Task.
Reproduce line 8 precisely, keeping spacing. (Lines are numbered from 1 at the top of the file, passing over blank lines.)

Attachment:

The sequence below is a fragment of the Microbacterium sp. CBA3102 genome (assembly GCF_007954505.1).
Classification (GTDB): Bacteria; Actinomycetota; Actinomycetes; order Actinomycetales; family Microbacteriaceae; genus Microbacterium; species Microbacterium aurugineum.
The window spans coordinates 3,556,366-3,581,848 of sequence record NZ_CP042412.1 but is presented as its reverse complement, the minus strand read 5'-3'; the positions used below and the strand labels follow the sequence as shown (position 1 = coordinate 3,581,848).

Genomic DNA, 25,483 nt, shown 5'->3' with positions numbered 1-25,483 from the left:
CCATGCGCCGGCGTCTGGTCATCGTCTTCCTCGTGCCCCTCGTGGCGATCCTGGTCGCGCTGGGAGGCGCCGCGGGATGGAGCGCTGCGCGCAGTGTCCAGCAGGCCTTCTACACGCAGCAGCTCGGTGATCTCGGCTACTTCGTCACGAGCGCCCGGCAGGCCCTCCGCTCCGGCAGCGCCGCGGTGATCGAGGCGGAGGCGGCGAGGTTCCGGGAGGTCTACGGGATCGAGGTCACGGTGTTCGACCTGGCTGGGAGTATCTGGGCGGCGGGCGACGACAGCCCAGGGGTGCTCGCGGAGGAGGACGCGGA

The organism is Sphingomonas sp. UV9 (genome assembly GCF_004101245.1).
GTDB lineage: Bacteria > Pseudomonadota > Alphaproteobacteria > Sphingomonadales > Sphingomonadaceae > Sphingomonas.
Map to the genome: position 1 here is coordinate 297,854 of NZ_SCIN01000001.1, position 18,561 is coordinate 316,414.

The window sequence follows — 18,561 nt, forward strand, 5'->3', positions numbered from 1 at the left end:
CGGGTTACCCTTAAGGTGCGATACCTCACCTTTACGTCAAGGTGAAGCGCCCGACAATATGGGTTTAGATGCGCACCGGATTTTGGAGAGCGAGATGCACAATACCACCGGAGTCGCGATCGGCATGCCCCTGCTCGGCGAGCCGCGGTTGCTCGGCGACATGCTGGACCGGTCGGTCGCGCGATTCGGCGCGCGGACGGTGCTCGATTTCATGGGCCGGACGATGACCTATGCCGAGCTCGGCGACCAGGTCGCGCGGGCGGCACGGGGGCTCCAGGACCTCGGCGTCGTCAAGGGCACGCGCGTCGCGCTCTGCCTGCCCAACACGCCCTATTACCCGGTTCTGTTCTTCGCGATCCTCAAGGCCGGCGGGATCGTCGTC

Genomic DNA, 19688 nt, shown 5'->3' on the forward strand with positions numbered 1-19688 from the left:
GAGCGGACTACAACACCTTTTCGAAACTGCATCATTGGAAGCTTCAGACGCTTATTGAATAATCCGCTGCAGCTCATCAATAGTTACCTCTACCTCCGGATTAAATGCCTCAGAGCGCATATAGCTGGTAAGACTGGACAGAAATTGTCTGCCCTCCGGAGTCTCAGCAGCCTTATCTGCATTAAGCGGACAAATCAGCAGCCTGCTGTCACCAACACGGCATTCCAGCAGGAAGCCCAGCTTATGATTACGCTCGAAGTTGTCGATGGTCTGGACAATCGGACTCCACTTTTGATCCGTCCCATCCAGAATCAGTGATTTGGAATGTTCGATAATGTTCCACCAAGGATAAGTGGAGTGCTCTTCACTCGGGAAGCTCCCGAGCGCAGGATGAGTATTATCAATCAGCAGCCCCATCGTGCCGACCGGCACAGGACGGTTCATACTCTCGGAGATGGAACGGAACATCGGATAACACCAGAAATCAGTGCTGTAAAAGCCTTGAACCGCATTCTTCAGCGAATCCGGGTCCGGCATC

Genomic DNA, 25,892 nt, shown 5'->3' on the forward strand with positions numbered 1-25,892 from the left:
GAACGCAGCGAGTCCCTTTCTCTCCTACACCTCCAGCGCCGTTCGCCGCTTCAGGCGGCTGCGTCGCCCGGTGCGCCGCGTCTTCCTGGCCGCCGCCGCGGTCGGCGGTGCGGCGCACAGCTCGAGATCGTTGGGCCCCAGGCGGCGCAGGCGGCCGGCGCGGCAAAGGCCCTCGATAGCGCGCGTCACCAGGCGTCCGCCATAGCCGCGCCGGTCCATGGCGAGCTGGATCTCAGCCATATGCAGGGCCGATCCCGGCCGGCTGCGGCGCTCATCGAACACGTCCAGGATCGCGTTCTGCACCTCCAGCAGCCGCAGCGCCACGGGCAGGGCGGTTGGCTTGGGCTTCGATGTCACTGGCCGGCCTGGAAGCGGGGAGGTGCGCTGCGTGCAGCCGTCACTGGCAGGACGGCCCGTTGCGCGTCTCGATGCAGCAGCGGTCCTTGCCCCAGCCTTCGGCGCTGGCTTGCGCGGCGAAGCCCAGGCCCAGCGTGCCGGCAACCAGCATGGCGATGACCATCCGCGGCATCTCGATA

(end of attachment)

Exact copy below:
Map to the genome: position 1 here is coordinate 297,854 of NZ_SCIN01000001.1, position 18,561 is coordinate 316,414.